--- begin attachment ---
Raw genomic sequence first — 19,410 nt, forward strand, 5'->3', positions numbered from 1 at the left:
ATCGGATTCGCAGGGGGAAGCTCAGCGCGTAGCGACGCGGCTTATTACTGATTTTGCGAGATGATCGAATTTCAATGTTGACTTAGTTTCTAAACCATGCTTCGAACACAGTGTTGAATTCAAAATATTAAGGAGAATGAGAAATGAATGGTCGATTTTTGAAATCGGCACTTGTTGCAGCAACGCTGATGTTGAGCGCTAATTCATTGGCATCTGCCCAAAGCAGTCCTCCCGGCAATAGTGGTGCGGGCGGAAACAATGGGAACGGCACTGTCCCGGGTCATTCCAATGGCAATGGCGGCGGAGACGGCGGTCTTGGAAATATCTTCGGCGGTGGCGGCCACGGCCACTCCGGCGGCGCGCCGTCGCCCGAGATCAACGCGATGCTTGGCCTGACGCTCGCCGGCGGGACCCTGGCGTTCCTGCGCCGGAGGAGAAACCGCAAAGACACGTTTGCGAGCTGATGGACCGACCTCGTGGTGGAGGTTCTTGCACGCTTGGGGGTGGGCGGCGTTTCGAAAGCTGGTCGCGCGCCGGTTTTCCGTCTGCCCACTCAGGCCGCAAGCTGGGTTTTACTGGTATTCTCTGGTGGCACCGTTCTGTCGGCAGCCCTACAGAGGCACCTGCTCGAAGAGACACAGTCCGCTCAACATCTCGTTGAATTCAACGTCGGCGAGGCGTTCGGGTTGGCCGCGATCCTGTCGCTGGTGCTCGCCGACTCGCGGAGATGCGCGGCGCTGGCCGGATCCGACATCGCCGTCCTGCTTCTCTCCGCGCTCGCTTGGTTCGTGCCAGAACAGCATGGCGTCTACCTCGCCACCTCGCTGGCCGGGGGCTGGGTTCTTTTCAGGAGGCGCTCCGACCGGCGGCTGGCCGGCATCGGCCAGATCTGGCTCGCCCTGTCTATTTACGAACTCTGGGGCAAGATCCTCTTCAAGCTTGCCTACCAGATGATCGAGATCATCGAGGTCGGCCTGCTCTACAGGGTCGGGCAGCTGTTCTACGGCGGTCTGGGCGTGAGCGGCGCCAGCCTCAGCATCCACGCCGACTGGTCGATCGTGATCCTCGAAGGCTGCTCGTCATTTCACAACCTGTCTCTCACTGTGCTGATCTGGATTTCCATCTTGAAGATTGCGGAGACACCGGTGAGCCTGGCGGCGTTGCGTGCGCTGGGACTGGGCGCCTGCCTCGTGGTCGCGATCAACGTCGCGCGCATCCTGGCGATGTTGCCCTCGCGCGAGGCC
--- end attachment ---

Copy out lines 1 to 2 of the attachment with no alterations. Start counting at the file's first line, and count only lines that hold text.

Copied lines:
Raw genomic sequence first — 19,410 nt, forward strand, 5'->3', positions numbered from 1 at the left:
ATCGGATTCGCAGGGGGAAGCTCAGCGCGTAGCGACGCGGCTTATTACTGATTTTGCGAGATGATCGAATTTCAATGTTGACTTAGTTTCTAAACCATGCTTCGAACACAGTGTTGAATTCAAAATATTAAGGAGAATGAGAAATGAATGGTCGATTTTTGAAATCGGCACTTGTTGCAGCAACGCTGATGTTGAGCGCTAATTCATTGGCATCTGCCCAAAGCAGTCCTCCCGGCAATAGTGGTGCGGGCGGAAACAATGGGAACGGCACTGTCCCGGGTCATTCCAATGGCAATGGCGGCGGAGACGGCGGTCTTGGAAATATCTTCGGCGGTGGCGGCCACGGCCACTCCGGCGGCGCGCCGTCGCCCGAGATCAACGCGATGCTTGGCCTGACGCTCGCCGGCGGGACCCTGGCGTTCCTGCGCCGGAGGAGAAACCGCAAAGACACGTTTGCGAGCTGATGGACCGACCTCGTGGTGGAGGTTCTTGCACGCTTGGGGGTGGGCGGCGTTTCGAAAGCTGGTCGCGCGCCGGTTTTCCGTCTGCCCACTCAGGCCGCAAGCTGGGTTTTACTGGTATTCTCTGGTGGCACCGTTCTGTCGGCAGCCCTACAGAGGCACCTGCTCGAAGAGACACAGTCCGCTCAACATCTCGTTGAATTCAACGTCGGCGAGGCGTTCGGGTTGGCCGCGATCCTGTCGCTGGTGCTCGCCGACTCGCGGAGATGCGCGGCGCTGGCCGGATCCGACATCGCCGTCCTGCTTCTCTCCGCGCTCGCTTGGTTCGTGCCAGAACAGCATGGCGTCTACCTCGCCACCTCGCTGGCCGGGGGCTGGGTTCTTTTCAGGAGGCGCTCCGACCGGCGGCTGGCCGGCATCGGCCAGATCTGGCTCGCCCTGTCTATTTACGAACTCTGGGGCAAGATCCTCTTCAAGCTTGCCTACCAGATGATCGAGATCATCGAGGTCGGCCTGCTCTACAGGGTCGGGCAGCTGTTCTACGGCGGTCTGGGCGTGAGCGGCGCCAGCCTCAGCATCCACGCCGACTGGTCGATCGTGATCCTCGAAGGCTGCTCGTCATTTCACAACCTGTCTCTCACTGTGCTGATCTGGATTTCCATCTTGAAGATTGCGGAGACACCGGTGAGCCTGGCGGCGTTGCGTGCGCTGGGACTGGGCGCCTGCCTCGTGGTCGCGATCAACGTCGCGCGCATCCTGGCGATGTTGCCCTCGCGCGAGGCC